You will require rehearsal if you are going to perform the dance for others outside the class. Without adequate rehearsal the dance activity may end up being a negative experience for both students and teacher.
When teaching Choreography or making dance the students explore the possibilities of the stimulus within scaffolded activities that make transparent the artistic processes of making dance. This could involve a combination of learning about the elements of dance and some ways of forming or organising the movement material that the students develop.
If the intention of the lesson is about responding to dance, you need to consider whether they will respond to their own or others’ dances. If they are viewing professional choreographers work or the work of their peers, they will need to be supported in how they observe. This approach is similar to how you would lead them through responding to text.
Be clear about how using the stimulus, theme or topic will achieve the planned learning intentions.
What part of the dance curriculum will be the focus of this dance lesson plan?
Go to the curriculum you are work in and make sure it aligns to the area you plan to teach about.
In the Primary dance classroom, it is always good to have a focus or one or more Elements of Dance for each lesson. This ensures that you are unfolding each element from multiple perspectives.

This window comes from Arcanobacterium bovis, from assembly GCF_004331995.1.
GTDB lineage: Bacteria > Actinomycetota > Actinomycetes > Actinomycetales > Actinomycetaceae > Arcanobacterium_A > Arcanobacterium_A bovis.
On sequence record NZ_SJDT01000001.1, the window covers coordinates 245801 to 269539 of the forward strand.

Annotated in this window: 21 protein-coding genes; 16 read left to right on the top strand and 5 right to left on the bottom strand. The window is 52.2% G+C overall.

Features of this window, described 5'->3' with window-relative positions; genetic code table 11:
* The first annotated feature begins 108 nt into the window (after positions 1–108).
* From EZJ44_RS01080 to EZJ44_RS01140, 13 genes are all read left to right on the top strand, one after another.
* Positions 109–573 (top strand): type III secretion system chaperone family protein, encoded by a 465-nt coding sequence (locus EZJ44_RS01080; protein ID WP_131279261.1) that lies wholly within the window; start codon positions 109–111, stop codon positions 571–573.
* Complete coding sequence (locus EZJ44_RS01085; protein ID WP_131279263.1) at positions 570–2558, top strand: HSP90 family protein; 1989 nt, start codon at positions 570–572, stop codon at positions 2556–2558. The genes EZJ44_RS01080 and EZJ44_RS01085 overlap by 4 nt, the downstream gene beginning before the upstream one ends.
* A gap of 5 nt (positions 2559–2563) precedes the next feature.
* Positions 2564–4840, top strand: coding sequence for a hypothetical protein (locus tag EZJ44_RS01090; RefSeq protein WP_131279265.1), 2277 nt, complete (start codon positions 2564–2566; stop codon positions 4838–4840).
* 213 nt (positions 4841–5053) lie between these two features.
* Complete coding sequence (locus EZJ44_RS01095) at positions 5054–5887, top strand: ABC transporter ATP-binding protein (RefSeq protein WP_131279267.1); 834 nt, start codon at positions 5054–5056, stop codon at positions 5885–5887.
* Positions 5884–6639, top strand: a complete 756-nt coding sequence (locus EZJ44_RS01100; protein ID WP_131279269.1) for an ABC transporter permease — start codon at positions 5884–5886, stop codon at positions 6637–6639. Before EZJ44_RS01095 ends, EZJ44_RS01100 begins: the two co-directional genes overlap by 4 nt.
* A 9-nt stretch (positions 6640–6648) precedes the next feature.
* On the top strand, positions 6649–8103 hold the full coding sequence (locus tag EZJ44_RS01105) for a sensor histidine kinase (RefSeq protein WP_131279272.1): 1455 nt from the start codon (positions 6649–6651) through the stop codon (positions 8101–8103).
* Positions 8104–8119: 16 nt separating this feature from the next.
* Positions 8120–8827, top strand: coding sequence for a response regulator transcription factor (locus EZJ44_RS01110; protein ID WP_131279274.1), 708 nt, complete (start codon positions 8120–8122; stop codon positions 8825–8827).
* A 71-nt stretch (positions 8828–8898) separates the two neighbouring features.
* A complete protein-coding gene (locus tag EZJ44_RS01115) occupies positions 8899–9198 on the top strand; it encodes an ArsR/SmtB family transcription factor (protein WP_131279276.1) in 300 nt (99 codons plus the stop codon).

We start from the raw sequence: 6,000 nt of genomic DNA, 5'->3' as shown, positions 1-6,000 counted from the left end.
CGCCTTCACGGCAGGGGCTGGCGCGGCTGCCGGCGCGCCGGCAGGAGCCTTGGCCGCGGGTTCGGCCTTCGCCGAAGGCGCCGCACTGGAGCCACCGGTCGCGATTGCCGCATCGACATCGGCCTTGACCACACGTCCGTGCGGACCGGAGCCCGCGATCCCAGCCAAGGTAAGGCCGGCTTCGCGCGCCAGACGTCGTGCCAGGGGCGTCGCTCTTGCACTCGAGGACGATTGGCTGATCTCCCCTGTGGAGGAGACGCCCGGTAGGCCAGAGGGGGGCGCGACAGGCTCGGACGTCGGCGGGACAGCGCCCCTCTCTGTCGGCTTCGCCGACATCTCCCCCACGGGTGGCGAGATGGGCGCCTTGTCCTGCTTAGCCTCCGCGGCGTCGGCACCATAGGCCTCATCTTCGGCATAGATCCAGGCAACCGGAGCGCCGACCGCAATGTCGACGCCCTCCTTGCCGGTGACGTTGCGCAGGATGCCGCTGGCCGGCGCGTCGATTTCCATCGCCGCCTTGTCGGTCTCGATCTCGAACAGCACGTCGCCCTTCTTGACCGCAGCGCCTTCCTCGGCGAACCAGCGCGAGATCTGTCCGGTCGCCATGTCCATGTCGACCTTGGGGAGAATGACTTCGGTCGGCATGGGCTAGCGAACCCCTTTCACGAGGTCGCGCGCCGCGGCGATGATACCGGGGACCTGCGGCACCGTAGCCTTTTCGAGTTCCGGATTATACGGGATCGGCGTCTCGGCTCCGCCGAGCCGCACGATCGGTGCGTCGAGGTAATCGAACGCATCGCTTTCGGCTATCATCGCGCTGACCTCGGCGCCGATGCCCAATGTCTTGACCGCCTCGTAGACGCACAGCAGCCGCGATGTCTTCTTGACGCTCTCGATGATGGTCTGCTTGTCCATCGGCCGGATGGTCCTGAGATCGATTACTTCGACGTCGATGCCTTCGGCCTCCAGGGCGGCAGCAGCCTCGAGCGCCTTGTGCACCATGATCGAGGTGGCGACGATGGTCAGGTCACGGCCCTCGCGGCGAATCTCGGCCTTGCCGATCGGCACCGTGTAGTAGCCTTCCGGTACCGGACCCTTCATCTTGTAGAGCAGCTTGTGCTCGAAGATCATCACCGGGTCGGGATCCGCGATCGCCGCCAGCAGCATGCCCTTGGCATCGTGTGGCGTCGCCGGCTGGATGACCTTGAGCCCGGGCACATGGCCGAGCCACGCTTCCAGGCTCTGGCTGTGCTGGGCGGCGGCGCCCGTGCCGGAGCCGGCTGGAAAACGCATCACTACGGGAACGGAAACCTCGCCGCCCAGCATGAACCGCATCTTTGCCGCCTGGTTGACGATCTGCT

The activity ideas for teaching about using cannons in dance choreography are a good example of this approach.
Will you be using examples of professional dance works as examples or perhaps previous student work? Ensure that these examples show the focus of lesson clearly.
What life skills could students be learning in this dance lesson?
The obvious skills involved with participating in a dance activity are learning about dance as an art form, our culture communities and the society in which we live. However, there are many life skills that could be one of the learning intentions of your dance lesson.
Being specific in the planning stage about what your success criteria will be for these life skills, will bring clarity to the dance classroom.
Here are some life skills you may consider:
Communication and interpersonal skills including assertiveness or use of self-control.
Emotional intelligence skills, for example, self-awareness and empathy
Critical thinking skills
Creative thinking skills
Problem solving skills
Decision making skills
Resilience and the ability to cope with problems
What could this dance lesson develop into?
You should also consider the form that the lesson will take and how you will assess the learning that takes place.
Have you incorporated a range of independent and group activities?
Are students asked to communicate through movement?
Is it a standalone lesson or part of a series of lessons or whole unit of work?